Welcome to the SHSATAcademy math course. It is useful to understand your higher level weaknesses at the outset and throughout the course. It is important to learn the material and to execute within the required time limit. The following practice habits will help you self-assess each.
Not every student is alike. Some don’t have effective strategies for solving questions, and others run out of time before the exam is complete. A key part of this course design is to assess particular student weaknesses and address them. For example, students should record a timed score and an extra time score for every timed exam going forward — assuming the student takes more than the allotted time. Comparing results will be an insightful exercise in most cases. Did you run out of time before completing the first math exam? If given all the time in the world, did you improve your score or are there underlying content and strategy issues to address?
If you score 80% or better on the exam, you are in an excellent position to excel at the SHSAT exam. You demonstrate an ability to comprehend the content and deliver accurate responses under exam-like time constraints. If not, it is worth assessing whether your issues are broadly time related or content issues.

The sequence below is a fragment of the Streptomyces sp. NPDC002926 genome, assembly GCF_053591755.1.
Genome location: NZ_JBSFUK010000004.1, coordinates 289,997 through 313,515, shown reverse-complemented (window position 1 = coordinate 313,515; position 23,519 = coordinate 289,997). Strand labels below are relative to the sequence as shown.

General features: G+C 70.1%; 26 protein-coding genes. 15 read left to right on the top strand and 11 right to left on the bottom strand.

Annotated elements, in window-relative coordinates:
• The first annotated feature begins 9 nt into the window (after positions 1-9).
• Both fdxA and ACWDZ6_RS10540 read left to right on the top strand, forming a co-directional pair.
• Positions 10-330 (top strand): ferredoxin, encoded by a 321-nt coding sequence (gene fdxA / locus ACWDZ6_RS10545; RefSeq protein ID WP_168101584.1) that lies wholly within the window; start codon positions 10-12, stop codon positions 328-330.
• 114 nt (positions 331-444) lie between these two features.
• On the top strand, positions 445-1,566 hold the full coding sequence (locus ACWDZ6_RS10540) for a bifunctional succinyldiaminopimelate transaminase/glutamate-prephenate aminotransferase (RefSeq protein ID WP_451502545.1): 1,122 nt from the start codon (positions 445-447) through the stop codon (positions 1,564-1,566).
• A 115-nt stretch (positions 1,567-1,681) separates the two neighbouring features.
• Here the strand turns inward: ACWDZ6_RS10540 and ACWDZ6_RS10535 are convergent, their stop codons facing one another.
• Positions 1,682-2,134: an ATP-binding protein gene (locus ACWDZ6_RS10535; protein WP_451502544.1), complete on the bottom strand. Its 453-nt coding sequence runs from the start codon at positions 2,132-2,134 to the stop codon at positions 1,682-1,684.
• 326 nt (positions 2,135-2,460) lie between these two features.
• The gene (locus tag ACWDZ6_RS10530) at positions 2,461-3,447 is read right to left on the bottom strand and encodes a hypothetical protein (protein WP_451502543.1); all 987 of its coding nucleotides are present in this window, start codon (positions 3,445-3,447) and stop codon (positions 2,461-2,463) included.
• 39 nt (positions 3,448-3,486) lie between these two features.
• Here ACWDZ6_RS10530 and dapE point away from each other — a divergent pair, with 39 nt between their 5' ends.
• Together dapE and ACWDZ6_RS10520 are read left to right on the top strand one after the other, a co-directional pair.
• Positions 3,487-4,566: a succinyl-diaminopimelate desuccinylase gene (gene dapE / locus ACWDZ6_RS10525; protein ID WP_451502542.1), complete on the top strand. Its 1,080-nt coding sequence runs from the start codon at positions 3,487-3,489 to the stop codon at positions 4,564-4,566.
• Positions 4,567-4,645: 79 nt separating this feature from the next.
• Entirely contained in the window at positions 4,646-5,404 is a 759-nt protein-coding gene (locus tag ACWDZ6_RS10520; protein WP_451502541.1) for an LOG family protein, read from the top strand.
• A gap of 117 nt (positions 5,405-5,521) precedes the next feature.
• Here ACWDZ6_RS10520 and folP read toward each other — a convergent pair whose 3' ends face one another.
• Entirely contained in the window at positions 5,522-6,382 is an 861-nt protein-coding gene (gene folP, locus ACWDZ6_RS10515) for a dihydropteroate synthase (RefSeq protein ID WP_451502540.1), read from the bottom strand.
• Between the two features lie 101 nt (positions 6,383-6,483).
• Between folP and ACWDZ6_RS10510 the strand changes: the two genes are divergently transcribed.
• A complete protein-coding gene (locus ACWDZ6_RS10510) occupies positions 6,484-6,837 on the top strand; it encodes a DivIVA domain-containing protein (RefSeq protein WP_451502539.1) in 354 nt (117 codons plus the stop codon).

If your extra time results are a substantial improvement, it is likely you have significant time management issues. Are you using the best passage reading strategy for you in the reading section, for example? Does it take you too much time to get the answer to each question? Time management issues are not always the first to address, and they do not improve overnight in many cases. However, students will have to get to the core of the problem to excel on the SHSAT or any standardized exam. As a result, you will see various time management related suggestions throughout the course. For example, students will experiment with different reading techniques in the reading course to identify their best reading strategy. Many books will highlight different strategies like skimming text or marking passages or reading questions first, and students too frequently never experiment with the different options. If you follow this course, you will methodically practice different techniques and assess for yourself — or with the aid of an instructor — your best reading strategy. In math, students will take a short diagnostic to assess their likelihood to make many of the most common mistakes in SHSAT math. The results will highlight the problem concepts and guide students to appropriate lessons to rectify any shortcomings.
If your first exam timed and extra time scores are similar and below your target goals (a target percentile score of close to 70% is commensurate with the cut-off scaled scores of specialized high schools), then chances are you have strategy and content issues that no amount of extra test time will overcome. Fortunately, additional preparation time will help overcome these issues. The course will help teach you how to improve, and your main goal throughout the course will be to identify your weaknesses and dig deeper to understand them.